Hormone replacement for men

Dr. Mark Richards is one of a handful of nationally and internationally recognized experts in the emerging field of bio-identical pellet hormone therapy. He instructs physicians in how to start this therapy in their practices. He also lectures to physicians at medical specialty conferences (Plastic Surgery and Anti-Aging) regarding the extensive science of the last 70 years supporting the use of bio-identical hormone pellets to enhance and restore health and well-being in aging humans. He has practiced and taught Plastic Surgery for over 21 years, and has practiced and educated others in bio-identical pellet therapy since 2008. He is board certified in Plastic Surgery.

Hormone therapy can help relieve the symptoms of perimenopause and menopause. Hormone therapy means taking estrogen and, if you have never had a hysterectomy and still have a uterus, progestin . Progestin is a form of progesterone. Taking progestin helps reduce the risk of cancer of the uterus that occurs when estrogen is used alone. If you do not have a uterus, estrogen is given without progestin. Estrogen plus progestin sometimes is called “combined hormone therapy” or simply “hormone therapy.” Estrogen-only therapy sometimes is called “estrogen therapy.”

For those who want to avoid estrogens in any form, phytoestrogens from plants are a consideration. A soy extract that provides at least 50 mg of soy phytoestrogens are often a key ingredient for effective natural estrogen replacement therapy. Based upon records of dietary soy consumption inJapan, where breast cancer incidence is very low, daily soy isoflavone intake has been estimated at 50 mg per day. The typical Western diet, on the other hand, only provides 1 to 5 mg a day of the soy isoflavones that may protect against several forms of cancer.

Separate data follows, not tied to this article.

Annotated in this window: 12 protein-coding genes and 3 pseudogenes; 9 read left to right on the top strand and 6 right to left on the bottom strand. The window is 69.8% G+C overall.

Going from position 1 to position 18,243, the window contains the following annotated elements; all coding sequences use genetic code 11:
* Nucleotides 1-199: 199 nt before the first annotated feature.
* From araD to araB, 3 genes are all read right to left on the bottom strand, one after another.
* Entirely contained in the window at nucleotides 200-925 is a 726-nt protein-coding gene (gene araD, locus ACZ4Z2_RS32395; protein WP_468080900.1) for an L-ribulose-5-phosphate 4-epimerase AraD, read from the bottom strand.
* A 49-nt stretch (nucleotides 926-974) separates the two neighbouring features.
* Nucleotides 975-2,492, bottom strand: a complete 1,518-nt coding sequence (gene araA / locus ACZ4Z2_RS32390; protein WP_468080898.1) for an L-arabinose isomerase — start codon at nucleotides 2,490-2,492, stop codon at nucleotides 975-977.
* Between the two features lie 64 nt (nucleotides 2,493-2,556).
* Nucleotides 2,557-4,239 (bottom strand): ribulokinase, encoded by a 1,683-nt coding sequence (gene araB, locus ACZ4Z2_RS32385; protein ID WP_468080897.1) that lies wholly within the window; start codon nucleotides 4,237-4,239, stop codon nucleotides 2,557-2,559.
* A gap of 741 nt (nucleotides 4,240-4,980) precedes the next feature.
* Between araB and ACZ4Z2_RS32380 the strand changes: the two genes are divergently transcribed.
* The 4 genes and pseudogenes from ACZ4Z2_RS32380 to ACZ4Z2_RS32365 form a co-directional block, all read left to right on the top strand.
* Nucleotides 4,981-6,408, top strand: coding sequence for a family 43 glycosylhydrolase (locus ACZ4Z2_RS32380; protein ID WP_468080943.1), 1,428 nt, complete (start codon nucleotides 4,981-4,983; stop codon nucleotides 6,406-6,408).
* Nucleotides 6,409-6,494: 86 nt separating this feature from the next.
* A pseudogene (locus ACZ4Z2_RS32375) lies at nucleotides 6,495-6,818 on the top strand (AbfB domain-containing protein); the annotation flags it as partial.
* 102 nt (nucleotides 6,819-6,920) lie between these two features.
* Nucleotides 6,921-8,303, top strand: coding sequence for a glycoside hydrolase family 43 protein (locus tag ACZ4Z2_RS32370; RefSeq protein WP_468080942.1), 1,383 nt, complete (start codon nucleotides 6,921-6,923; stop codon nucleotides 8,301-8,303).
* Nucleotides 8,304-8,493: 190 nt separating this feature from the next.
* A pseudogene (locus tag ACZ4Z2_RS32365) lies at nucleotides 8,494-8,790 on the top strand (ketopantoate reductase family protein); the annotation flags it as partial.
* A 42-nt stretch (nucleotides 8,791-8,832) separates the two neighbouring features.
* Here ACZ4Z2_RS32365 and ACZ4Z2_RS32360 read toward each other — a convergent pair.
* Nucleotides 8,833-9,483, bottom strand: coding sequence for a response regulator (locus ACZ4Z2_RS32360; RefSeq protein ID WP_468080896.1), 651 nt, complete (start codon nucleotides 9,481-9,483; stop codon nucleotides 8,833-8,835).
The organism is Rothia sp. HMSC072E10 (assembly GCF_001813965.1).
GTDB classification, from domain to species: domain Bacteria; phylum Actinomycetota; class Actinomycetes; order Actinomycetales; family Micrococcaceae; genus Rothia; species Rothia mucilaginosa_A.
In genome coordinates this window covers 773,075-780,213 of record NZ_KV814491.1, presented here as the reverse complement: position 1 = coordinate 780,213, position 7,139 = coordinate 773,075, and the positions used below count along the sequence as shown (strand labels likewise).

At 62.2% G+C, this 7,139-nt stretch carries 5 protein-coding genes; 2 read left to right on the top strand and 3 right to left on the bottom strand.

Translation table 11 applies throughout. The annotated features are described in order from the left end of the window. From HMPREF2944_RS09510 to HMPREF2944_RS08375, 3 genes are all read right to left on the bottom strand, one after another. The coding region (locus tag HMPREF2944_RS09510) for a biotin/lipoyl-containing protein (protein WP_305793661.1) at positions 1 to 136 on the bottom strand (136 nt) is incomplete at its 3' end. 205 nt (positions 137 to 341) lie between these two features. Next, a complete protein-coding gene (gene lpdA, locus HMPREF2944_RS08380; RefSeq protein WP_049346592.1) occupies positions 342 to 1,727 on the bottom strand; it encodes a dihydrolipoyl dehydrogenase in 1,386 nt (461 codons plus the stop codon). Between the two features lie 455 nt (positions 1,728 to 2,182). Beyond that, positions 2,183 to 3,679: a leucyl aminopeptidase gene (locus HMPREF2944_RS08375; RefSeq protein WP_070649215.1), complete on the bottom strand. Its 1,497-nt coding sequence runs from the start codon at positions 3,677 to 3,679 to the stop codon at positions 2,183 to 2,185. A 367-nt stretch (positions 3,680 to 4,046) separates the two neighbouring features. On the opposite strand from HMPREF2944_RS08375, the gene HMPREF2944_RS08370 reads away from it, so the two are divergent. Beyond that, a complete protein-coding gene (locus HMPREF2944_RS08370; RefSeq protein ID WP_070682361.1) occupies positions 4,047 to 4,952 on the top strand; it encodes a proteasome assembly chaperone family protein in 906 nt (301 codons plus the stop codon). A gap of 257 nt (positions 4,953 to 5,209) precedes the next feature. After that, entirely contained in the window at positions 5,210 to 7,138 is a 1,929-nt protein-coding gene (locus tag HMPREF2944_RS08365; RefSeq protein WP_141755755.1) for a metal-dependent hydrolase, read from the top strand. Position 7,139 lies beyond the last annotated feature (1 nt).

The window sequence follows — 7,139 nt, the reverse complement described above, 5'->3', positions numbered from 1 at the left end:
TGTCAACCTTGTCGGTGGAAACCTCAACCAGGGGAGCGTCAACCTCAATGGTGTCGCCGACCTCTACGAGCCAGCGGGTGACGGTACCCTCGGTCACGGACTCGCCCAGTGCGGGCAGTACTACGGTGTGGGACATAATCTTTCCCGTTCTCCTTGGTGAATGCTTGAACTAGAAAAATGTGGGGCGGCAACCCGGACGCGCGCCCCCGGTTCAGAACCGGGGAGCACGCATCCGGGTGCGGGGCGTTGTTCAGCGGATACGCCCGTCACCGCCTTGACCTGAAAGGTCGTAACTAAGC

Comparisons between orally administered pill and transdermal patch suggests that when estrogens are taken orally the risks of thrombophlebitis and pulmonary embolism are increased, an effect which is not seen with topical administration. Transdermal and transvaginal administration are not subject to first pass metabolism , and so lack the anabolic effects that oral therapy has on hepatic synthesis of Vitamin K dependent clotting factors . [28] This effect refers only to patches for post menopausal hormone replacement, which contain estradiol , not those used in oral contraceptive therapy, which contain ethinylestradiol . The latter is associated with an increased incidence of venous clot. [29] The WHI also showed an increased incidence arterial disease, namely stroke, in patients who began HRT after the age of 65, although this effect was not significantly present in those who began therapy during their fifth decade.

Hormone replacement for men

hormone replacement for men

Comparisons between orally administered pill and transdermal patch suggests that when estrogens are taken orally the risks of thrombophlebitis and pulmonary embolism are increased, an effect which is not seen with topical administration. Transdermal and transvaginal administration are not subject to first pass metabolism , and so lack the anabolic effects that oral therapy has on hepatic synthesis of Vitamin K dependent clotting factors . [28] This effect refers only to patches for post menopausal hormone replacement, which contain estradiol , not those used in oral contraceptive therapy, which contain ethinylestradiol . The latter is associated with an increased incidence of venous clot. [29] The WHI also showed an increased incidence arterial disease, namely stroke, in patients who began HRT after the age of 65, although this effect was not significantly present in those who began therapy during their fifth decade.

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